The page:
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What is a Brick Wall Tie?

Diagram of brick wall tie.

If you have never tried to build or repair a brick wall before you may find yourself asking ‘what is a wall tie?’, and you would be surprised to find out how commonly they are used. The purpose of a wall tie (also commonly referred to as a brick tie) is to join two different walls in cavity buildings together, so that they act as one. Brick wall ties are very visible during the construction process and if you find yourself on any building sites where a cavity wall is being erected and is not yet finished, they will be easy to spot. They are extremely important in providing stability to buildings with cavity walls and are hidden within the wall upon completion.

Why is it important to use wall ties in cavity walls?

As we previously mentioned, brick wall ties provide stability to structures that use cavity walls. When building a cavity wall, you build two different walls and these are referred to in the construction industry as leaves. The inner wall is called the internal leaf and the outer wall is called the outer leaf. Wall ties ensure that these walls are connected and act together as a homogenous unit.

 

If you don’t install wall ties properly within cavity walls this can lead to long term structural issues. Some examples of what issues can occur when wall ties are not installed correctly include masonry cracks, penetration of damp and in severe cases the outer leaf wall collapsing. Wall ties are now manufactured in order to be resistant from corrosion, be fire resistant and also provide moisture blocks like drip formations which prevents water from penetrating to the inner leaf wall.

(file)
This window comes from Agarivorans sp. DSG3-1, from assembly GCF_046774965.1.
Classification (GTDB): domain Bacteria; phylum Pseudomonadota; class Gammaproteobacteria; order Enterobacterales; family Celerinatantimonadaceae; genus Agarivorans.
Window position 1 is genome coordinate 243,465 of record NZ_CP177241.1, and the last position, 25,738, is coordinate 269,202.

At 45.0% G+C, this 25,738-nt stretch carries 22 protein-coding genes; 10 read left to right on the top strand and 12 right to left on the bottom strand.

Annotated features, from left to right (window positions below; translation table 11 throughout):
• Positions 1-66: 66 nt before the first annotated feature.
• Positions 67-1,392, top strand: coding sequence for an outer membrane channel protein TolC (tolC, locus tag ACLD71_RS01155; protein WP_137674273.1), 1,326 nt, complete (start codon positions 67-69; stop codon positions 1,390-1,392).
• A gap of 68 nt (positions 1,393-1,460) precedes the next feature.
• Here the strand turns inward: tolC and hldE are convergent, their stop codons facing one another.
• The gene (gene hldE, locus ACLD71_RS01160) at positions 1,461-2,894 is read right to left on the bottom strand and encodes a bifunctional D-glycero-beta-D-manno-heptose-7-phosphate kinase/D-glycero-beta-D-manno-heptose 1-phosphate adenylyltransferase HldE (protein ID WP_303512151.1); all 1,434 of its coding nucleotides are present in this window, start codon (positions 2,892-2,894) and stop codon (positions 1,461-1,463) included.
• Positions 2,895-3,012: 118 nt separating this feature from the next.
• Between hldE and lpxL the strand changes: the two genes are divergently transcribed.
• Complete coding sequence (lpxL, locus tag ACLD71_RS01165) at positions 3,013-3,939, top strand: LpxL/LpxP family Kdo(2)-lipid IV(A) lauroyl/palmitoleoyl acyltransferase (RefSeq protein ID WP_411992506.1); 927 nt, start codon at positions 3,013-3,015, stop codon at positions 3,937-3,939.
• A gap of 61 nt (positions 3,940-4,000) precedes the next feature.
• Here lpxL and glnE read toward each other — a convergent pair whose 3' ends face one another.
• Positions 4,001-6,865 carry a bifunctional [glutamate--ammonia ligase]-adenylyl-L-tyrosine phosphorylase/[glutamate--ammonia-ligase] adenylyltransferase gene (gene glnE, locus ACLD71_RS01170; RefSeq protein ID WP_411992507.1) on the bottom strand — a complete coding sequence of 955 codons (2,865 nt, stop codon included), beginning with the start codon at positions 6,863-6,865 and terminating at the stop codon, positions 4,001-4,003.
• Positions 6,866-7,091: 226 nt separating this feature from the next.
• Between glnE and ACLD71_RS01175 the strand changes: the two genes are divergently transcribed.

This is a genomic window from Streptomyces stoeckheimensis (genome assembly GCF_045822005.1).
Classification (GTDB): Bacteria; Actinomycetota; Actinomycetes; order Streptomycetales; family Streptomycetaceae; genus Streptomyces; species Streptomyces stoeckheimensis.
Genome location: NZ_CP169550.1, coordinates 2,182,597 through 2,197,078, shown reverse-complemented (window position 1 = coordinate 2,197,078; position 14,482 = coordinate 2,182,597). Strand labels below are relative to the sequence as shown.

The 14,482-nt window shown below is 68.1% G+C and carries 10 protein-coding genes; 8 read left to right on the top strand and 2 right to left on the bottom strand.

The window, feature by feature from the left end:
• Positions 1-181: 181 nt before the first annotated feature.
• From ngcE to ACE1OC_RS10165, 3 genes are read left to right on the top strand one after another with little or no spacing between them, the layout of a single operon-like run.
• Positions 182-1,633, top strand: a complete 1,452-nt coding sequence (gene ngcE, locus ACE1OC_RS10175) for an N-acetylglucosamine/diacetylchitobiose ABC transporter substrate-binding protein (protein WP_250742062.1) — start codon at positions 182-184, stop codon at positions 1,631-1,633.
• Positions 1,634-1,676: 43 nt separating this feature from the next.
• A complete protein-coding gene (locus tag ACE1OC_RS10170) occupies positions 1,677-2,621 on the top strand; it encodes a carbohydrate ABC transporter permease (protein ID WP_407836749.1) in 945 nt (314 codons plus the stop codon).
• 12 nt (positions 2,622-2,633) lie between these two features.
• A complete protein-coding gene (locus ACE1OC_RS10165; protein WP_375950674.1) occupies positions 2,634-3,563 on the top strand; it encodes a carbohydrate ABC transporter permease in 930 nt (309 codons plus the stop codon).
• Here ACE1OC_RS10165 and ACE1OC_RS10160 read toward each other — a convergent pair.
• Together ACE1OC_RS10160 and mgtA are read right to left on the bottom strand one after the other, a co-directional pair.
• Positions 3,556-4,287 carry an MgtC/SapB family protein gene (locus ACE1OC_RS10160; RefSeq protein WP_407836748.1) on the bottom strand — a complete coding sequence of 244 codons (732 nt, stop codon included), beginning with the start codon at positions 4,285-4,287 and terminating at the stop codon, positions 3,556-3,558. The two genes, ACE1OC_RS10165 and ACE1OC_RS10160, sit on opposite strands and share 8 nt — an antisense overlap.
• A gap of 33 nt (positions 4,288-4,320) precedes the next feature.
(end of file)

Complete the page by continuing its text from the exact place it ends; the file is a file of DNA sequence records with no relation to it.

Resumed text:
What are wall ties made from?

It is believed that cavity walls became most commonly used in the early 1900’s and by the 1920’s cavity walls were used in the construction of most buildings. Over time, the shape and the materials used to manufacture wall ties have changed and innovated many times as you would expect. Some examples of the earliest materials used include plastic and different galvanised steels. As galvanised steels became more popular and their quality increased it was believed that wall ties created with galvanised steel would last the lifetime of each building. Unfortunately, due to losing their corrosive resistance and over time, the mild galvanised steel wall ties began to corrode and weaken as soon as 15-20 years after construction.

 

As with all technology, especially within the construction industry, wall ties are now predominantly manufactured using stainless steel. The reasoning behind this is that stainless steel already has many protective elements, these include being able to withstand corrosion from commonly encountered elements such as water and cement. The key advantage to this is that the stainless steel does not require an extra layer of protection, so is cheaper to manufacture whilst also providing a maintenance free lifespan.

 

Although most brick ties on the market are made from mild stainless steel, there are still some other brick ties available on the market. One of the most commonly sold wall ties use composite materials and these help to create a thermal bridging between the walls. You will find these wall ties are the wall ties of choice in construction projects which aim to be ecological and low on energy consumption.

How to install wall ties?